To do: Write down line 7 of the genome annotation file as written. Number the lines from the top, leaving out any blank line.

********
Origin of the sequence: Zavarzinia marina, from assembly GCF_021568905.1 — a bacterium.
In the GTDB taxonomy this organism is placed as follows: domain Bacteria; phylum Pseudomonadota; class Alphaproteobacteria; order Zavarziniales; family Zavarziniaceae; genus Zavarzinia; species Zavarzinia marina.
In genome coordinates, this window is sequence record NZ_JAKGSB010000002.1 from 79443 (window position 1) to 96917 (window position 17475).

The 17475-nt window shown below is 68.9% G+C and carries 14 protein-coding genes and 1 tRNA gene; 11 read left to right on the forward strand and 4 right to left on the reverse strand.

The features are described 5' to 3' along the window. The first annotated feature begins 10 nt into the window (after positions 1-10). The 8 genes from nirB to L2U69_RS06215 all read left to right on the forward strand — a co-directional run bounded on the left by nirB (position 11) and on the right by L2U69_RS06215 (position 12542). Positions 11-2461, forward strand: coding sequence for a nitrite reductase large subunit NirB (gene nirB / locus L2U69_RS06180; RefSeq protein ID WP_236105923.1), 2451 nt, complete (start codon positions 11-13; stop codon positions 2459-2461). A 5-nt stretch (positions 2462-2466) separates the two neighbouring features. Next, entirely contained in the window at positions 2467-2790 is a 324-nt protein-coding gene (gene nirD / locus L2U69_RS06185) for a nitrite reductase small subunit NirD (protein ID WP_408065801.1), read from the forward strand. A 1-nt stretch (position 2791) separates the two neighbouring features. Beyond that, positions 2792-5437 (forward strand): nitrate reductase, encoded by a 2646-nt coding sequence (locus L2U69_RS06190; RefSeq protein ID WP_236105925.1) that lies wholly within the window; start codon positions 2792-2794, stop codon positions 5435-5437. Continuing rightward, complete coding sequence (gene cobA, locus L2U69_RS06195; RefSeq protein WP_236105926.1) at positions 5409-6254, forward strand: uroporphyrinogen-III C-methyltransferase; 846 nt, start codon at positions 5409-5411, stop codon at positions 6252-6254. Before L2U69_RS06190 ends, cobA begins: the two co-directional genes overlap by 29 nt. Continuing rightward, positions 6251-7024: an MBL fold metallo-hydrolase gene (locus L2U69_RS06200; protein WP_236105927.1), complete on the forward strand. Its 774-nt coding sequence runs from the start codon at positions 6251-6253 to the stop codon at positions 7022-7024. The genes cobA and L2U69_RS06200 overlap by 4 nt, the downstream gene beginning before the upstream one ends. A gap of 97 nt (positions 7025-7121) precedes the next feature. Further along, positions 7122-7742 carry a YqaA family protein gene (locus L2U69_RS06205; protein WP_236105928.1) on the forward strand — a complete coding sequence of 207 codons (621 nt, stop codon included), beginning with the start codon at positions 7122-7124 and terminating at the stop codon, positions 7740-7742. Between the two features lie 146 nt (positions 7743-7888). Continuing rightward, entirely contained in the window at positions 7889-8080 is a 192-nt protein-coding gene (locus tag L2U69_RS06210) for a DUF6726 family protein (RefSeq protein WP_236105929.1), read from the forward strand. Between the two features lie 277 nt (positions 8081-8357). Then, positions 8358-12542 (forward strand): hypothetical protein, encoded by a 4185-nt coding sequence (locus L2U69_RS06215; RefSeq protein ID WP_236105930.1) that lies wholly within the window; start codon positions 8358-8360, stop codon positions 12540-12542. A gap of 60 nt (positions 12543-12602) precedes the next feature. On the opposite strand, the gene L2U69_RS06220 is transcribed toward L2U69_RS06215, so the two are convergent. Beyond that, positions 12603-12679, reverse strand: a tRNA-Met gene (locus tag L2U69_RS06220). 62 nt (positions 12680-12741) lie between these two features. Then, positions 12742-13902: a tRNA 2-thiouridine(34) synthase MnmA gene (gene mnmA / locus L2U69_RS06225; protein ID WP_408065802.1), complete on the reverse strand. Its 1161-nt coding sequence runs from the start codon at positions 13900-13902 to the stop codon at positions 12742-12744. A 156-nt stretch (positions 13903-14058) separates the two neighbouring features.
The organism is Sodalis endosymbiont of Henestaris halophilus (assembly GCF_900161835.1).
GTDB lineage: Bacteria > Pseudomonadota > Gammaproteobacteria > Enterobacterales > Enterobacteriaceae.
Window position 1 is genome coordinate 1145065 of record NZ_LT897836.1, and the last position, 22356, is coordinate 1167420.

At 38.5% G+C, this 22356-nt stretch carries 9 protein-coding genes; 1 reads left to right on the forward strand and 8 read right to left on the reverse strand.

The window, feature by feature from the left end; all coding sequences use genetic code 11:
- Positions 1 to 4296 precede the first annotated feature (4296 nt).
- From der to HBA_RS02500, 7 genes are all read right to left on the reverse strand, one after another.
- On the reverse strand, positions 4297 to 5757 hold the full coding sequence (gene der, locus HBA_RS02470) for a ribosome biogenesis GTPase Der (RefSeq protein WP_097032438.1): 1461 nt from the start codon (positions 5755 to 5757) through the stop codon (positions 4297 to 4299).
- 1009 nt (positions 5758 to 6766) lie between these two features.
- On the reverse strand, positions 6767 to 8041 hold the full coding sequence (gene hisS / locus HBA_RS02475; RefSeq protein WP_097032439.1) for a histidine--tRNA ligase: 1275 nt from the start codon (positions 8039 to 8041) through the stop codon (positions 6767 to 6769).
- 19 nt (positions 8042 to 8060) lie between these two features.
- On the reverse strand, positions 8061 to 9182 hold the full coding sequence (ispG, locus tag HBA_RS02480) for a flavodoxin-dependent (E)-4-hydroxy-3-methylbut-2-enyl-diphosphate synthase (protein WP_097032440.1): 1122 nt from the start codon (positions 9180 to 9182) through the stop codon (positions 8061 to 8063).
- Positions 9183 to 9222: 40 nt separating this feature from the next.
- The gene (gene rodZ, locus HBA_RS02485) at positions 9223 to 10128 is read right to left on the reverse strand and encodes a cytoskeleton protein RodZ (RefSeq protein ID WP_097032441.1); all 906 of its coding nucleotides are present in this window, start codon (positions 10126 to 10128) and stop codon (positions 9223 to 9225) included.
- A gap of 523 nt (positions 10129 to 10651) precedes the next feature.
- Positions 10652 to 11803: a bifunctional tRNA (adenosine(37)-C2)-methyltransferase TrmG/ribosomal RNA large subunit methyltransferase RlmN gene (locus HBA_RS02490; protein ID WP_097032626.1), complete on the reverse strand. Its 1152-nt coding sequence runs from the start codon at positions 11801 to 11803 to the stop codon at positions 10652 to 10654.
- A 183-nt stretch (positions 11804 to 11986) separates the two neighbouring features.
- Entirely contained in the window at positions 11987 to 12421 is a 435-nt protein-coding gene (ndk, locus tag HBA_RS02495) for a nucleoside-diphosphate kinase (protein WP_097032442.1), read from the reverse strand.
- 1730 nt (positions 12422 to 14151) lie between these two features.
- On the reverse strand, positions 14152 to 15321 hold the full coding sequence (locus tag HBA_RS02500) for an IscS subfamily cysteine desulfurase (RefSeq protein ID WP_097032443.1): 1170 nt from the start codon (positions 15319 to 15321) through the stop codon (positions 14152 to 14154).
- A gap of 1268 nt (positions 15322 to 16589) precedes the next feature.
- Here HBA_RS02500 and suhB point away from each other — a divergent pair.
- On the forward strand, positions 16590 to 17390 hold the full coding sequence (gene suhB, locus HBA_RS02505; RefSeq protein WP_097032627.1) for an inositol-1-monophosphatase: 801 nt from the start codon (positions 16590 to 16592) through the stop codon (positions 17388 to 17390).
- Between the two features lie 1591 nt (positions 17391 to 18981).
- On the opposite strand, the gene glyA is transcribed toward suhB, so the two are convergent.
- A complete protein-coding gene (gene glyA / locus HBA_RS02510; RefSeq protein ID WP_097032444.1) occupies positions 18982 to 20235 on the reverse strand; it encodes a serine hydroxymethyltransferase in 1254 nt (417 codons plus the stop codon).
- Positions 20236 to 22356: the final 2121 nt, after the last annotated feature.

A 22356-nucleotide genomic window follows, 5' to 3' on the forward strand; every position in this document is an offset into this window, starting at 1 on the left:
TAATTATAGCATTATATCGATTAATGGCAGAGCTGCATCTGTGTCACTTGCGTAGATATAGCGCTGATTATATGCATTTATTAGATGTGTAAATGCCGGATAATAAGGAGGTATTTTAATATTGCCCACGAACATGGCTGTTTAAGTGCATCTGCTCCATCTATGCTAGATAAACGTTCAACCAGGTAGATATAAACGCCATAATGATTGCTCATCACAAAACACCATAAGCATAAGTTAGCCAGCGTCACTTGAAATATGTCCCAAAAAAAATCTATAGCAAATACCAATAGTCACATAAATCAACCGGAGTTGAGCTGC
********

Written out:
GTDB lineage: Bacteria > Pseudomonadota > Gammaproteobacteria > Enterobacterales > Enterobacteriaceae.